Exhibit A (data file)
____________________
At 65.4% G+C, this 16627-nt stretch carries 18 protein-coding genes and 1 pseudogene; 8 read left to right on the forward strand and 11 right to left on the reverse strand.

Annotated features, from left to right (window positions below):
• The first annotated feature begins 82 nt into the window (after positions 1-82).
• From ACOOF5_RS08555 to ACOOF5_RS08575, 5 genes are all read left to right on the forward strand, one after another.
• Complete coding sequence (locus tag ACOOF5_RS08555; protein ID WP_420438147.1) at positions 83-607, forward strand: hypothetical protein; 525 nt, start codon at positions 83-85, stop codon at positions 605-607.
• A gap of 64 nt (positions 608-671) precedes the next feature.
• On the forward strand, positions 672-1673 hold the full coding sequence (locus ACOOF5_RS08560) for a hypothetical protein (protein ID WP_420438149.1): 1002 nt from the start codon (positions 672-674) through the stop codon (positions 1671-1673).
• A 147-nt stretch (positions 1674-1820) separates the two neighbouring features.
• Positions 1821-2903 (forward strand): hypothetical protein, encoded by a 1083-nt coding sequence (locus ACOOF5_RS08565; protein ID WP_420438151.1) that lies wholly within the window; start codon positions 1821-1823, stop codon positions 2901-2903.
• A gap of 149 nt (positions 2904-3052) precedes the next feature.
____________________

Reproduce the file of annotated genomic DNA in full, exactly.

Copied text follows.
At 65.4% G+C, this 16627-nt stretch carries 18 protein-coding genes and 1 pseudogene; 8 read left to right on the forward strand and 11 right to left on the reverse strand.

Annotated features, from left to right (window positions below):
• The first annotated feature begins 82 nt into the window (after positions 1-82).
• From ACOOF5_RS08555 to ACOOF5_RS08575, 5 genes are all read left to right on the forward strand, one after another.
• Complete coding sequence (locus tag ACOOF5_RS08555; protein ID WP_420438147.1) at positions 83-607, forward strand: hypothetical protein; 525 nt, start codon at positions 83-85, stop codon at positions 605-607.
• A gap of 64 nt (positions 608-671) precedes the next feature.
• On the forward strand, positions 672-1673 hold the full coding sequence (locus ACOOF5_RS08560) for a hypothetical protein (protein ID WP_420438149.1): 1002 nt from the start codon (positions 672-674) through the stop codon (positions 1671-1673).
• A 147-nt stretch (positions 1674-1820) separates the two neighbouring features.
• Positions 1821-2903 (forward strand): hypothetical protein, encoded by a 1083-nt coding sequence (locus ACOOF5_RS08565; protein ID WP_420438151.1) that lies wholly within the window; start codon positions 1821-1823, stop codon positions 2901-2903.
• A gap of 149 nt (positions 2904-3052) precedes the next feature.